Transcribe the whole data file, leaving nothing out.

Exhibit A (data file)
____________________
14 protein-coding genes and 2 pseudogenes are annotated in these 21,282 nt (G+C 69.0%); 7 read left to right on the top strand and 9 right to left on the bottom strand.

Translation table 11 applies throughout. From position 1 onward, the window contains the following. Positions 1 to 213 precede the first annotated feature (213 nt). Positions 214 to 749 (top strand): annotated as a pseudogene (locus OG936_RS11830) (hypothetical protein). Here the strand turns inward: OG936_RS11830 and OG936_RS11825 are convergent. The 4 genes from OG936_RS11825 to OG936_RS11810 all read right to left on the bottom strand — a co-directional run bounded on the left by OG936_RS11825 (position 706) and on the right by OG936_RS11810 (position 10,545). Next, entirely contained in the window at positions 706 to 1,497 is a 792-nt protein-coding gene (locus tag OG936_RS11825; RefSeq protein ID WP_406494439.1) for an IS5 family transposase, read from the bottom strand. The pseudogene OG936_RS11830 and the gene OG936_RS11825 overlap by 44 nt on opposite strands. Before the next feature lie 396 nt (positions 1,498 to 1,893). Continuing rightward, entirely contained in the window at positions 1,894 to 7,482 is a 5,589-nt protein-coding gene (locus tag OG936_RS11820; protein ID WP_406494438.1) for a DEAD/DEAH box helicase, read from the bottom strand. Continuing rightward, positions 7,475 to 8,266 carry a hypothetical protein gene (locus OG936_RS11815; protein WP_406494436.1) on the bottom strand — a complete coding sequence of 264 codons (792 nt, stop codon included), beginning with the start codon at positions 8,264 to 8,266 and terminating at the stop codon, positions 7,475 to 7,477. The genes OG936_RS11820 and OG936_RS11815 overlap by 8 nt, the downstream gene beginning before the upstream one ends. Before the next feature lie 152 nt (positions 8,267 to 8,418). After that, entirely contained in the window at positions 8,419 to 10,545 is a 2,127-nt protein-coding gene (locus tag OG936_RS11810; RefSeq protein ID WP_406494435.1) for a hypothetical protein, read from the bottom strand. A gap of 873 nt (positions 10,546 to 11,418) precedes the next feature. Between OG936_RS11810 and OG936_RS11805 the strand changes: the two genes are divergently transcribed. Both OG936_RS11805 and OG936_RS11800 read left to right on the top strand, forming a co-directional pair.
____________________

14 protein-coding genes and 2 pseudogenes are annotated in these 21,282 nt (G+C 69.0%); 7 read left to right on the top strand and 9 right to left on the bottom strand.

Translation table 11 applies throughout. From position 1 onward, the window contains the following. Positions 1 to 213 precede the first annotated feature (213 nt). Positions 214 to 749 (top strand): annotated as a pseudogene (locus OG936_RS11830) (hypothetical protein). Here the strand turns inward: OG936_RS11830 and OG936_RS11825 are convergent. The 4 genes from OG936_RS11825 to OG936_RS11810 all read right to left on the bottom strand — a co-directional run bounded on the left by OG936_RS11825 (position 706) and on the right by OG936_RS11810 (position 10,545). Next, entirely contained in the window at positions 706 to 1,497 is a 792-nt protein-coding gene (locus tag OG936_RS11825; RefSeq protein ID WP_406494439.1) for an IS5 family transposase, read from the bottom strand. The pseudogene OG936_RS11830 and the gene OG936_RS11825 overlap by 44 nt on opposite strands. Before the next feature lie 396 nt (positions 1,498 to 1,893). Continuing rightward, entirely contained in the window at positions 1,894 to 7,482 is a 5,589-nt protein-coding gene (locus tag OG936_RS11820; protein ID WP_406494438.1) for a DEAD/DEAH box helicase, read from the bottom strand. Continuing rightward, positions 7,475 to 8,266 carry a hypothetical protein gene (locus OG936_RS11815; protein WP_406494436.1) on the bottom strand — a complete coding sequence of 264 codons (792 nt, stop codon included), beginning with the start codon at positions 8,264 to 8,266 and terminating at the stop codon, positions 7,475 to 7,477. The genes OG936_RS11820 and OG936_RS11815 overlap by 8 nt, the downstream gene beginning before the upstream one ends. Before the next feature lie 152 nt (positions 8,267 to 8,418). After that, entirely contained in the window at positions 8,419 to 10,545 is a 2,127-nt protein-coding gene (locus tag OG936_RS11810; RefSeq protein ID WP_406494435.1) for a hypothetical protein, read from the bottom strand. A gap of 873 nt (positions 10,546 to 11,418) precedes the next feature. Between OG936_RS11810 and OG936_RS11805 the strand changes: the two genes are divergently transcribed. Both OG936_RS11805 and OG936_RS11800 read left to right on the top strand, forming a co-directional pair.